Hemophilia Therapy Program Support for Patients & Caregivers

Our specialty pharmacy program at Chartwell provides the latest medications to treat your hemophilia. We know that dealing with a chronic illness can be overwhelming. Whether you or a family member are newly diagnosed, or you have been a long-time hemophilia patient, Chartwell is here for you throughout your treatments and time on service with us.


Patients with hemophilia experience increased bleeding after injury or surgery. Sometimes, in more severe cases, patients may experience spontaneous bleeding. Severity is based on how deficient a patient is in clotting factor compared to a patient without hemophilia and the severity does not change over time.

Spontaneous bleeding often occurs in joints (elbows, knees, ankles), but can occur anywhere in the body. Spontaneous joint bleeding causes pain, tingling and tightness in the affected joint. Patients with hemophilia may also see an increase in bruising, bleeding of the mouth and gums, and frequent nosebleeds.

CFC Treatment

Clotting factors concentrates (CFCs) are the main treatment for hemophilia. CFCs provide the missing clotting factors and are intended to raise the level of clotting factor in blood closer to normal amounts. CFCs may be used on an as-needed basis whenever bleeding occurs, before and after surgeries or procedures, or more routinely to prevent bleeding.

A CFC dose is based on your weight and how it is being used. After bleeding episodes or surgeries, CFCs are usually given one to three times a day for a few days. If using for more routine prevention, the dosing may range from one to four times per week, based medication and your response to that specific therapy.

Administering CFCs

CFCs are given by an IV, directly into your blood stream. There are two ways to administer this medication: through a temporary IV line or a more long-term IV access device. Most patients can insert, access, and administer CFCs independently.

CFCs will come to you in the form of powder inside a glass container. A nurse will provide a teach on how to correctly and safely give yourself or a family member CFCs through an IV. There are a few steps that you will need to follow, including adding liquid to the powder, drawing up the medication into a syringe, and injecting it into your IV line over several minutes.

Side Effects

Side effects of CFCs include blood clots, allergic reactions, infection transmission, and inhibitor development. Infection transmission from CFCs is rare, but possible. Risk varies based on the specific product.

Side effects of emicizumab include headache, joint pain, and injection site reactions. Side effects of other therapies vary.

Medications to avoid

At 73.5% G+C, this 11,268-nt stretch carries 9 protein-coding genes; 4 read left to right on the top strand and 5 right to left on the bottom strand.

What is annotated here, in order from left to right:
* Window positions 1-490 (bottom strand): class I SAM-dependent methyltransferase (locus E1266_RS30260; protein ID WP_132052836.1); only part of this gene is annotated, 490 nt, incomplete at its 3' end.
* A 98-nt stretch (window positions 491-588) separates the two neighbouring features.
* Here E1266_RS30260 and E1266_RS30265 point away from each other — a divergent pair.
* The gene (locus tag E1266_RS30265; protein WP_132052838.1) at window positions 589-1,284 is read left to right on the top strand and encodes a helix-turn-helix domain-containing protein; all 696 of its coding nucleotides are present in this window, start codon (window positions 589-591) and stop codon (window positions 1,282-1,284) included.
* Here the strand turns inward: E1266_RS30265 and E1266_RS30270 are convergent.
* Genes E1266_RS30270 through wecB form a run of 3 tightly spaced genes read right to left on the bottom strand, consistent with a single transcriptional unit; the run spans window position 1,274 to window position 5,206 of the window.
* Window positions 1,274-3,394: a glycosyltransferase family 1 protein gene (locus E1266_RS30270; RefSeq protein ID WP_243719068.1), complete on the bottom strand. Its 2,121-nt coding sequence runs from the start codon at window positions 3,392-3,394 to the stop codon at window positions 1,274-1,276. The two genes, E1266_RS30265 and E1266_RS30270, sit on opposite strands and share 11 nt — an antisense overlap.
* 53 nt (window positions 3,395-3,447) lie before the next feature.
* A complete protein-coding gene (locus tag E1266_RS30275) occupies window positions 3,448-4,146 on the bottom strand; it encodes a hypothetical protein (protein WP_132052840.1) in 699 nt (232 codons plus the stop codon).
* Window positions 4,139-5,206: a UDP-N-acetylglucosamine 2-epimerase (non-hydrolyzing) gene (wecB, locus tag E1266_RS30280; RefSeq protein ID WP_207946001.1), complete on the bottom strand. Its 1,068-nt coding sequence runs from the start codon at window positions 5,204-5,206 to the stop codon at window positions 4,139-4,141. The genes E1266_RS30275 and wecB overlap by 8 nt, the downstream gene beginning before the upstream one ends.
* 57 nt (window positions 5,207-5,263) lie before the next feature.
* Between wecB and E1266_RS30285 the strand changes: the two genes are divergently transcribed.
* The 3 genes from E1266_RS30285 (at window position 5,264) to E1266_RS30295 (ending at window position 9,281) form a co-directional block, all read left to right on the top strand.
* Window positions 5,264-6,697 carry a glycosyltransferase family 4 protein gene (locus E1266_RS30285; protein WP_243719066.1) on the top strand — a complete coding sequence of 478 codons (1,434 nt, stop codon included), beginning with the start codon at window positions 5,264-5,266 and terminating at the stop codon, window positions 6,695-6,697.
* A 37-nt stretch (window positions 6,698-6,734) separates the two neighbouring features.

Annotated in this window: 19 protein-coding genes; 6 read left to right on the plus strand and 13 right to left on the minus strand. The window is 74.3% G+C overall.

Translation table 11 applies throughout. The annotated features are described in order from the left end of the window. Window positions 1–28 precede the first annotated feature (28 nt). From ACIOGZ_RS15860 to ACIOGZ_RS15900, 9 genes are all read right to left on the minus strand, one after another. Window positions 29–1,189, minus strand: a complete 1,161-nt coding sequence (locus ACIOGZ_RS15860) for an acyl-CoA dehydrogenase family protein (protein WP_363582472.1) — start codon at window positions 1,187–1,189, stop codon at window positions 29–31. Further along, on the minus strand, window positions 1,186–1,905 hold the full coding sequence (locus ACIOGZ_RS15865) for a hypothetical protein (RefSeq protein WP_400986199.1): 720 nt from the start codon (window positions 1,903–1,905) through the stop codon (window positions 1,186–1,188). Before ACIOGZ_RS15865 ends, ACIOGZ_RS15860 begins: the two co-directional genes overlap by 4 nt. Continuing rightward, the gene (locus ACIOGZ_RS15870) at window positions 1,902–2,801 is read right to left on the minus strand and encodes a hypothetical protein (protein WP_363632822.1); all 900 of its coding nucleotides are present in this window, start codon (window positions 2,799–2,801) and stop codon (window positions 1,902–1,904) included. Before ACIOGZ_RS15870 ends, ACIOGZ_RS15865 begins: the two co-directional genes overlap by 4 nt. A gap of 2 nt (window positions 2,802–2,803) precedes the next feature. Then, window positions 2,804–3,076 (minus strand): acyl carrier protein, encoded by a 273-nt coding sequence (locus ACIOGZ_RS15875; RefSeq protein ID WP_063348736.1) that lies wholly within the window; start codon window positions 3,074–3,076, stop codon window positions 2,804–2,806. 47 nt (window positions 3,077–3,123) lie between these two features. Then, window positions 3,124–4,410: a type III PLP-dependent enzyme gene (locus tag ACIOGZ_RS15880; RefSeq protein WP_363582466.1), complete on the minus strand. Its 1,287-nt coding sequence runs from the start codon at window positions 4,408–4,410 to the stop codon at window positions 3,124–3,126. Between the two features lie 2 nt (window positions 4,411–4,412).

You should avoid medications that may further increase bleeding. Some of these medications include aspirin and most non-steroidal inflammatory drugs (NSAIDs) and blood thinners (enoxaparin, heparin, warfarin). You should ensure all healthcare providers are aware of your diagnosis before starting any new medications.

Lifestyle Changes


There are no dietary restrictions or requirements related to hemophilia. However, you should aim for a healthy, well-rounded diet based on the same recommendations for healthy patients of the same age group.

Physical activity

Regular physical activity is encouraged. Sports with high rate of contact (such as boxing, football, hockey, soccer, etc.) or fast-paced physical activity (motocross racing, skiing, etc.) should be avoided. Physical therapy may be a regular part of treatment if you have chronic damage or major injuries impacting physical movement.

Importance of Adherence

We want you to experience the best possible outcome while you’re on service with our specialty pharmacy. Taking the correct medication at the right time and following your doctor’s orders is very important to your hemophilia care at Chartwell. This is called adherence or adhering to your specific plan of treatment. Untreated bleeding or failure to provide treatment before surgery may result in life-threatening bleeding.

Chartwell Support

A Chartwell staff member will check in with you before your next refill is due to make sure you have all the supplies and medication you need. We also have a nurse and pharmacist on call 24 hours, 7 days a week in case of a clinical emergency.

Additional Treatment Options

There are a few other treatment options available to you at Chartwell in addition to the CFCs. Your doctor will prescribe what he or she thinks is the best treatment option based on your unique diagnosis.